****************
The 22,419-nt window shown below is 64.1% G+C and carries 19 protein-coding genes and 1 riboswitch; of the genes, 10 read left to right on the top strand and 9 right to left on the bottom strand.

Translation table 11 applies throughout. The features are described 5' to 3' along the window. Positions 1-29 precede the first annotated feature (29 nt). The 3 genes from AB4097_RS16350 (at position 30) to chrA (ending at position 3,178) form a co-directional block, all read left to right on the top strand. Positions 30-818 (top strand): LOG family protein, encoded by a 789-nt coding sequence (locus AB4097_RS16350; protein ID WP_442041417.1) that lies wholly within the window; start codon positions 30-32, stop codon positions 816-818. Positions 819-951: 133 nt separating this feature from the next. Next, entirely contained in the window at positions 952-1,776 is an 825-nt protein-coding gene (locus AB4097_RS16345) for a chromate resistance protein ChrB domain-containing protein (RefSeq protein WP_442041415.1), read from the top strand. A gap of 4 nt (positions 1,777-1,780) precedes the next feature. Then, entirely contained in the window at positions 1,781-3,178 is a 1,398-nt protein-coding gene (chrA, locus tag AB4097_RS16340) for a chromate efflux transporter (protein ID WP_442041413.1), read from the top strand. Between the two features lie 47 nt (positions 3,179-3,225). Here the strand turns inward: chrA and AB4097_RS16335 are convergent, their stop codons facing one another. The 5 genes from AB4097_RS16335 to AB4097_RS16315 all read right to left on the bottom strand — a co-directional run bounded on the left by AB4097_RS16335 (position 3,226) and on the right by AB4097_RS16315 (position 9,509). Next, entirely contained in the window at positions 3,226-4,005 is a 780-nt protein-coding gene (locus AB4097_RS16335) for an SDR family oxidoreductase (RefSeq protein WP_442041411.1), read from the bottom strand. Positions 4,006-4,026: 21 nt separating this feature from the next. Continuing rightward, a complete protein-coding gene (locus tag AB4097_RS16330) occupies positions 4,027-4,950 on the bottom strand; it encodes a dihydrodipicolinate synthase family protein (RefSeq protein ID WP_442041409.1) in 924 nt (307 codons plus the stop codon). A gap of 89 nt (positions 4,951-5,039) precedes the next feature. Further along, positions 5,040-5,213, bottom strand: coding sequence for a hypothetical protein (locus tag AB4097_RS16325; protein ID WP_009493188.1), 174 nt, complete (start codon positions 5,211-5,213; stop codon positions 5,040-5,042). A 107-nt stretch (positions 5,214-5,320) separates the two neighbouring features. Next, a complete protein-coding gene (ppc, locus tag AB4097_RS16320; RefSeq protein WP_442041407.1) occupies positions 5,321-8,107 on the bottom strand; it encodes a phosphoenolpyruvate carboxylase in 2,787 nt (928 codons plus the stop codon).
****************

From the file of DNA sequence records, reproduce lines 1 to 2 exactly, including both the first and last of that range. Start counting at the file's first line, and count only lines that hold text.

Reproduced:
The 22,419-nt window shown below is 64.1% G+C and carries 19 protein-coding genes and 1 riboswitch; of the genes, 10 read left to right on the top strand and 9 right to left on the bottom strand.

Translation table 11 applies throughout. The features are described 5' to 3' along the window. Positions 1-29 precede the first annotated feature (29 nt). The 3 genes from AB4097_RS16350 (at position 30) to chrA (ending at position 3,178) form a co-directional block, all read left to right on the top strand. Positions 30-818 (top strand): LOG family protein, encoded by a 789-nt coding sequence (locus AB4097_RS16350; protein ID WP_442041417.1) that lies wholly within the window; start codon positions 30-32, stop codon positions 816-818. Positions 819-951: 133 nt separating this feature from the next. Next, entirely contained in the window at positions 952-1,776 is an 825-nt protein-coding gene (locus AB4097_RS16345) for a chromate resistance protein ChrB domain-containing protein (RefSeq protein WP_442041415.1), read from the top strand. A gap of 4 nt (positions 1,777-1,780) precedes the next feature. Then, entirely contained in the window at positions 1,781-3,178 is a 1,398-nt protein-coding gene (chrA, locus tag AB4097_RS16340) for a chromate efflux transporter (protein ID WP_442041413.1), read from the top strand. Between the two features lie 47 nt (positions 3,179-3,225). Here the strand turns inward: chrA and AB4097_RS16335 are convergent, their stop codons facing one another. The 5 genes from AB4097_RS16335 to AB4097_RS16315 all read right to left on the bottom strand — a co-directional run bounded on the left by AB4097_RS16335 (position 3,226) and on the right by AB4097_RS16315 (position 9,509). Next, entirely contained in the window at positions 3,226-4,005 is a 780-nt protein-coding gene (locus AB4097_RS16335) for an SDR family oxidoreductase (RefSeq protein WP_442041411.1), read from the bottom strand. Positions 4,006-4,026: 21 nt separating this feature from the next. Continuing rightward, a complete protein-coding gene (locus tag AB4097_RS16330) occupies positions 4,027-4,950 on the bottom strand; it encodes a dihydrodipicolinate synthase family protein (RefSeq protein ID WP_442041409.1) in 924 nt (307 codons plus the stop codon). A gap of 89 nt (positions 4,951-5,039) precedes the next feature. Further along, positions 5,040-5,213, bottom strand: coding sequence for a hypothetical protein (locus tag AB4097_RS16325; protein ID WP_009493188.1), 174 nt, complete (start codon positions 5,211-5,213; stop codon positions 5,040-5,042). A 107-nt stretch (positions 5,214-5,320) separates the two neighbouring features. Next, a complete protein-coding gene (ppc, locus tag AB4097_RS16320; RefSeq protein WP_442041407.1) occupies positions 5,321-8,107 on the bottom strand; it encodes a phosphoenolpyruvate carboxylase in 2,787 nt (928 codons plus the stop codon).